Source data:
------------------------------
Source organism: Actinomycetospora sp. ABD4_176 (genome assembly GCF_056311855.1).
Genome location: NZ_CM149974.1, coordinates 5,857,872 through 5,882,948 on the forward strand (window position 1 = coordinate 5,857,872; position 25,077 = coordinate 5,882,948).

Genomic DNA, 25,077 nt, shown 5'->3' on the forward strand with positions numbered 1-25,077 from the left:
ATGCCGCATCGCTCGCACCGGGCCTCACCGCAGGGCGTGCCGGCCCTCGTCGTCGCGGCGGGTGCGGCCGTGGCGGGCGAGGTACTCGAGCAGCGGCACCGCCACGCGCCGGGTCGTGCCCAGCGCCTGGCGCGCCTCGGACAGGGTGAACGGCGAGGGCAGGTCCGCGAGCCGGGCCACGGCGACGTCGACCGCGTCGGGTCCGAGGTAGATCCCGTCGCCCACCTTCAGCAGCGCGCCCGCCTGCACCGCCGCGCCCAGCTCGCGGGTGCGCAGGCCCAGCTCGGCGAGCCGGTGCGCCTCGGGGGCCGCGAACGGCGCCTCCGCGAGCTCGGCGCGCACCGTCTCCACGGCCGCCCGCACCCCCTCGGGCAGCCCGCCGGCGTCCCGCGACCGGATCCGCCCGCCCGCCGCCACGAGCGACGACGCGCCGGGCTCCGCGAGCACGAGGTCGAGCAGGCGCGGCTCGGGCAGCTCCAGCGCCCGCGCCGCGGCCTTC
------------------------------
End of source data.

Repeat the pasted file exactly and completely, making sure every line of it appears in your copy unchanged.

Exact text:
Source organism: Actinomycetospora sp. ABD4_176 (genome assembly GCF_056311855.1).
Genome location: NZ_CM149974.1, coordinates 5,857,872 through 5,882,948 on the forward strand (window position 1 = coordinate 5,857,872; position 25,077 = coordinate 5,882,948).

Genomic DNA, 25,077 nt, shown 5'->3' on the forward strand with positions numbered 1-25,077 from the left:
ATGCCGCATCGCTCGCACCGGGCCTCACCGCAGGGCGTGCCGGCCCTCGTCGTCGCGGCGGGTGCGGCCGTGGCGGGCGAGGTACTCGAGCAGCGGCACCGCCACGCGCCGGGTCGTGCCCAGCGCCTGGCGCGCCTCGGACAGGGTGAACGGCGAGGGCAGGTCCGCGAGCCGGGCCACGGCGACGTCGACCGCGTCGGGTCCGAGGTAGATCCCGTCGCCCACCTTCAGCAGCGCGCCCGCCTGCACCGCCGCGCCCAGCTCGCGGGTGCGCAGGCCCAGCTCGGCGAGCCGGTGCGCCTCGGGGGCCGCGAACGGCGCCTCCGCGAGCTCGGCGCGCACCGTCTCCACGGCCGCCCGCACCCCCTCGGGCAGCCCGCCGGCGTCCCGCGACCGGATCCGCCCGCCCGCCGCCACGAGCGACGACGCGCCGGGCTCCGCGAGCACGAGGTCGAGCAGGCGCGGCTCGGGCAGCTCCAGCGCCCGCGCCGCGGCCTTC